Configuring the Community

Last updated: 2024-04-15Contributors
Edit this page

To add a RingCentral RingCX Messaging to an existing RingCentral RingCX instance, you need to create a RingCentral RingCX Messaging community. By default, the community forces you to use JWT signed identities so you have to either configure JWT keys or change the mode to reject JWT signed identities.

Extra Values Mapping

When needed, and with a proper integration on the target website, information about the visitor’s identity can be provided to the chat client. Alongside the predefined attributes, you may register extra values, at will. The Extra value mapping section of the Community configuration deals with the handling of these extra values.

The technicalities will be detailed in the integration section, but, those extra values are given by key-value pairs.

You may configure a mapping between some of the extra values registered on the identities and some of the predefined fields of an Identity Group shown to the agents in RingCentral RingCX, or some of the configured Custom Fields. You may add as many mappings as needed by entering the key of the extra value and by selecting the destination field. Refer to the dedicated documentation for further details.

Map the UUID to an Identity Group Field

If you identify your customers through this ID, you can add your UUID to the extra values or directly map it to an Identity Group Field as if it was an extra value. If you use this method, it’s highly recommended to use a Custom Field with a Custom Regex matching your ID to avoid getting the Automated Dimelo UUID into your field.

JWT Signature

RingCentral RingCX Messaging supports registering information about the visitor’s identity with a JSON Web Token (JWT), a cryptographically secure signature mechanism. RingCentral RingCX Messaging supports the HMAC SHA256 signature and the RSA SHA256 signature.


When registering information about the visitor’s Identity, the data flow is: the target website → the visitor’s browser → RingCentral RingCX You can’t have the guarantee that the data is not altered between the information that is announced on the target website and read by the Chat Client, and what is received by the Server. The only way to have such a guarantee is to add a cryptographically secure signature of the data. JSON Web Token (JWT) is such a signature mechanism, de facto standard, based on a shared secret or an asymmetric public/private key. The default configuration strongly encourages you to use this mechanism since you either have to fill JWT keys or opt out when creating a new community.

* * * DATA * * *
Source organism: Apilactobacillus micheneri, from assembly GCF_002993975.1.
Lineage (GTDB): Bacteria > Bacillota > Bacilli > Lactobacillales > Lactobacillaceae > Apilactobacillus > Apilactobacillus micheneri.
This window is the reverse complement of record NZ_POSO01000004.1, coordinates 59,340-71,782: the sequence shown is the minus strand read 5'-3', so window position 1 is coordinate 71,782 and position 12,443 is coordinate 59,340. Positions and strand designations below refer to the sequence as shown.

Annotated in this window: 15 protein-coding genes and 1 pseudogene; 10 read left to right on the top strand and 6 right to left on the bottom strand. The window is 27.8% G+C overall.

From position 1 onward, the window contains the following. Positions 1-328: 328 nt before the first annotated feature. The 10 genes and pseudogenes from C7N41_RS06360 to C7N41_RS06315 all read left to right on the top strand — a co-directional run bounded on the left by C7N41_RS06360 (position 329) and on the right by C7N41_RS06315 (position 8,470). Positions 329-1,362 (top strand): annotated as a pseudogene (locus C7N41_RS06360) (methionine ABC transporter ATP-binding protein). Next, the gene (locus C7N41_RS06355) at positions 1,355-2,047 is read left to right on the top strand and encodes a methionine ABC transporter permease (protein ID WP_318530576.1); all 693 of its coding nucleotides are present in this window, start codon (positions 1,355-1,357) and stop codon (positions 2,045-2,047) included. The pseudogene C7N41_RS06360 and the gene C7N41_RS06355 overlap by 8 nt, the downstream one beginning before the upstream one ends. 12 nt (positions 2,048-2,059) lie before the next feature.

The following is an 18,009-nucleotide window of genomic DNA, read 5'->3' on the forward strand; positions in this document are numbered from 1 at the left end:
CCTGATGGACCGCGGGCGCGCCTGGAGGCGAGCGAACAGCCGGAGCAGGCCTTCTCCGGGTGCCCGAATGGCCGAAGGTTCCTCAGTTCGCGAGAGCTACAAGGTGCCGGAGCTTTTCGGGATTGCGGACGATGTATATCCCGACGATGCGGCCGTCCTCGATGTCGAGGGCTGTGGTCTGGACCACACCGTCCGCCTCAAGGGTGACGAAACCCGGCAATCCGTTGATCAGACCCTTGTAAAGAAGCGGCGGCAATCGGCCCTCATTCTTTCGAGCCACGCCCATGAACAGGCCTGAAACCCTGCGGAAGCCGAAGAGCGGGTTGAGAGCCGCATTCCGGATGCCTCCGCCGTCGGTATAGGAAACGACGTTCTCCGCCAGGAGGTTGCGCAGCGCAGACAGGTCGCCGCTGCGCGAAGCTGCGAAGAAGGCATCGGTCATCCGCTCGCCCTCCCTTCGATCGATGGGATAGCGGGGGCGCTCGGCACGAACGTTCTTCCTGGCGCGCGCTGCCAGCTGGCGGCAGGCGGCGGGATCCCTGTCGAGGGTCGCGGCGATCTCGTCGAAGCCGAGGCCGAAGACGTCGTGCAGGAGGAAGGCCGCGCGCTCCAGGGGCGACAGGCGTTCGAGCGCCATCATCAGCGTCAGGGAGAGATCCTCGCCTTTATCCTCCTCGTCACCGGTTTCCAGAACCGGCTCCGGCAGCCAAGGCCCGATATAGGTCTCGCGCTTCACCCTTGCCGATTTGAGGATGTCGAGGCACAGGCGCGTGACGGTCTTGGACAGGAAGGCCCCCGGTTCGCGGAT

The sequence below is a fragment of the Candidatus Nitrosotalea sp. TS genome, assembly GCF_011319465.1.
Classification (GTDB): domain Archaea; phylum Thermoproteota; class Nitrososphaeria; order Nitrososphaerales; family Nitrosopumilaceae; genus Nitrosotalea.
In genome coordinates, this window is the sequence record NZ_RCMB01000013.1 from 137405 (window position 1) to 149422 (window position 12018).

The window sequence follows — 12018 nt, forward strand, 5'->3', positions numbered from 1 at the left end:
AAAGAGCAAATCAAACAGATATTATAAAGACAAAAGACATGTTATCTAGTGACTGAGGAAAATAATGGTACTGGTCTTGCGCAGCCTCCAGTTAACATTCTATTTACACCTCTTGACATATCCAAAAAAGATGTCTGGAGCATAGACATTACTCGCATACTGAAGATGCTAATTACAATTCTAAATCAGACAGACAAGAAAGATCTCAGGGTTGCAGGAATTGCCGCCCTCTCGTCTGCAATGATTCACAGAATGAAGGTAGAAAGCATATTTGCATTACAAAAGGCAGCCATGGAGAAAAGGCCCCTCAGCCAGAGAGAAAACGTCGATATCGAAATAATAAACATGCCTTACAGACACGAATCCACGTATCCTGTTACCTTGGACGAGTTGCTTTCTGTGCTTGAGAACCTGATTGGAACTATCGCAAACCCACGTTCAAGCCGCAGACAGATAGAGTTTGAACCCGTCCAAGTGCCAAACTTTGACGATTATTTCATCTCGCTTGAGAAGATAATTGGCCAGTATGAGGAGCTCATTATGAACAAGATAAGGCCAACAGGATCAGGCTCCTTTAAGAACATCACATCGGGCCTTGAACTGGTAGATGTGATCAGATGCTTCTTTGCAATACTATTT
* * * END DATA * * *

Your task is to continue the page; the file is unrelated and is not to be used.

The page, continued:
The Signed identities field configures the handling of those signed identities by the Server:

  • Reject JWT signed identities : only non-signed information is accepted. This is a strict mode.
  • Require JWT signed identities : only signed information is accepted. This is a strict secure mode. This is the default value.

The JWT are required to have an expiry date set in an “exp” field AND the expiry date is required to be at least 1 hour in the future. Otherwise, the JWT will be rejected.

Since the JWT needs to expire, it is also better to renew it periodically by setting a new JWT. Otherwise the chat will display a message saying that the user needs to refresh the page to continue the conversation.

JWT Keys

JWT works with shared secrets, called keys, configurable in the JWT keys section:

To add a JWT key, you have to set an identifier, the Key ID, and the key itself:

  • Secret for HMAC. It must be a string of 24 characters (0-9 and a-f).
  • Public key for RSA.

The Key ID must be a string containing no spaces (a-z 0-9 and ”_”).

You may add several keys. This is useful because keys are secret, must be compartmentalised to the utmost, and may change periodically.

Changing a key used by the target website without requiring synchronisation between the deployment of the new key on the target website and the changement in RingCentral RingCX can be done by simply adding the new key in the configuration. The previous one can be removed at a later time, when it is sure that it is no longer in use.